Donuts, Ghosts and Stuff

Did we go on a glamorous vacation? Haven’t been blogging because we’ve been on a cruise ship or at a mountain top resort?


There’s a bunch of stuff to report. None of it is out of the ordinary. It is stuff that all people – not just caregivers – encounter. But care giving amplifies it. That little extra need, emergency or other bit of stress takes all of life’s other demands and makes them into a stinky pile.

So, donuts. Well, not donuts – The Donut Hole. Those who entrust some of their health needs to Medicare cringe at the term. It’s called a “coverage gap” which translates as a bureaucratic game that makes total sense to some office wonk someplace.

You go in to pick up your monthly prescription refill and, voila, the smiling pharmacist tells you “You’re in the donut hole.” It’s like landing on a bad square in a board game – you go backwards, or lose a turn, or, in real life, you lose a bunch of money.

We went to pick up two (yes, two) bottles of meds and dropped about $400.

That’s the donuts part. But stay with me, I have to tell you about the Ghost. And this will all tie together and explain why we haven’t been blogging.

We bought this house from a widow grieving the cancer death of her husband, Brian. Brian, like so many South Dakotans, believed in doing all of his own home repair and maintenance work. Seriously, there are true tales of guys mowing their lawns twice on their days off, because they want the yard to be just right. And they consider that fun.

The late Brian considered himself an electrician, plumber and more. Oh, so much more. Melissa and I started joking about the “Ghost of Brian” when various house and yard glitches began to manifest, generally tied to work Brian had done.

In the last two months, Brian reached deeply into his bag of tricks:

He’d put his own custom shelving into the master bedroom closet. Of course he simply screwed it into drywall rather than anchor it. Crash, boom, kerplunk went the whole closet. We picked it all up, cleaned it out and called in some pros. $500 later, it’s a pretty nice closet.

A massive water bill and constant swamp spot in the back yard revealed that Brian’s DIY sprinkler system had a leak. We had some savvy friends try to fix it, but the leak continued. We finally brought in a sprinkler pro on a neighbor’s recommendation, and he was a grandfather with decades of experience. He had to make trip after trip to finally diagnose and fix the problem, which included things like valve #1 sending water to sprinkler station 6, valve #2 to station 3, etc.

We found the sprinkler pro standing in our driveway, smoking a cigarette with a far away gaze like he’d just been in combat. He got it fixed… but that was another $300 to go with Brian’s magic closet and the donut hole.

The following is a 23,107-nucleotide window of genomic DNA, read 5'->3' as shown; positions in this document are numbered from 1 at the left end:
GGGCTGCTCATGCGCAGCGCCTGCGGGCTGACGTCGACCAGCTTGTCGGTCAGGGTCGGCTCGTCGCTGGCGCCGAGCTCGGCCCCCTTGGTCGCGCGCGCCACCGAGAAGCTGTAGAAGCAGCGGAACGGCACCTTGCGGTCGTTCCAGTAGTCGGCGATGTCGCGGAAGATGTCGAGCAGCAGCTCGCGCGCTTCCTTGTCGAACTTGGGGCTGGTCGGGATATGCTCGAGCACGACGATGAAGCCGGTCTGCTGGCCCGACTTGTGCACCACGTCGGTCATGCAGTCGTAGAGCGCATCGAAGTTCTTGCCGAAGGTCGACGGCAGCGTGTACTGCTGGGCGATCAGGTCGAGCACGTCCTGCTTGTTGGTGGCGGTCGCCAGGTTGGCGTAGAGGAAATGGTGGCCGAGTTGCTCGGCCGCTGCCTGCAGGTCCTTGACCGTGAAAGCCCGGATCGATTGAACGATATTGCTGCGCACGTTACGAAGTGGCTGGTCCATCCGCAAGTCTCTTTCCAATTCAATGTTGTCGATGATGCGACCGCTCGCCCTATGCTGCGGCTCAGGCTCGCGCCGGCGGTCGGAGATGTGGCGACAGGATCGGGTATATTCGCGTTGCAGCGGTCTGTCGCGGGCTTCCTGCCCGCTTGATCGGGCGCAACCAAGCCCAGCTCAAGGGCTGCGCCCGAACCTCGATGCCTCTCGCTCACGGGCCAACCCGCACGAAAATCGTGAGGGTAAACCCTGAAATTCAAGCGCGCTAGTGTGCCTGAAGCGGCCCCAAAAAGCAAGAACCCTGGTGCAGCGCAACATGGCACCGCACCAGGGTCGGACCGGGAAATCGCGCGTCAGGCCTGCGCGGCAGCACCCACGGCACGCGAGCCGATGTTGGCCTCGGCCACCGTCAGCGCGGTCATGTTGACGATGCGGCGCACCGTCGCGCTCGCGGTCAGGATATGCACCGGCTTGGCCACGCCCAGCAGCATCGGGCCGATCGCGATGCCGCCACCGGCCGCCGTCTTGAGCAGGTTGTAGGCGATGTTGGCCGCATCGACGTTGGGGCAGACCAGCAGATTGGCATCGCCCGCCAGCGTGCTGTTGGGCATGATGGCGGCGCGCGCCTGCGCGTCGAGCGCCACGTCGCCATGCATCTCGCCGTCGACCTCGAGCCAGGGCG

Now the one fixture that works in Brian’s custom light array in the bathroom is flickering on and off. It was cutting out the other day and Melissa said, “Brian, knock it off.” It seems to be working for the moment, but I’m sure it’s an electrician visit waiting to happen.

Then there’s stuff – Joey’s an adult and programs that were subsidized while he was a minor are on our dime now. His afternoon “after school” program is now twice what we used to pay. His transportation costs are no longer reimbursed.

What has all of this to do with a lack of blogging? Well, I’ve taken a second job. There’s very little time to put words together.

Multiple jobs are a South Dakota thing, too. Everybody here has two or more jobs, like these folks,

That leaves Melissa with almost all of the Joey duty, and the care giving hits just keep on coming:

He’s figured out that he’s bigger than her and can use that to resist cooperating with her;

He chit chats with himself and flings repetitive questions and phrases at her until it’s like he’s drilled holes in her head. This is brutal on the weekends, when he’s home all day and the din never stops.

Plus we just got the deflating news that the wait list for Joey’s residential placement is looooooooooong and moving slowly because they can’t find enough staff to open more group homes. Care giving stinks so much that you can’t even pay people to do it.

Financially, our best move is for me to drop dead. I’m super well insured, and I’m vested in a pension through my primary job that will provide monthly checks to Melissa even when I’m kaput. (I have several wives in other states who don’t know about this so please keep it to yourselves).

But I’m stubborn and keep hanging in there. Stupid hyper-responsible caregiver personality.

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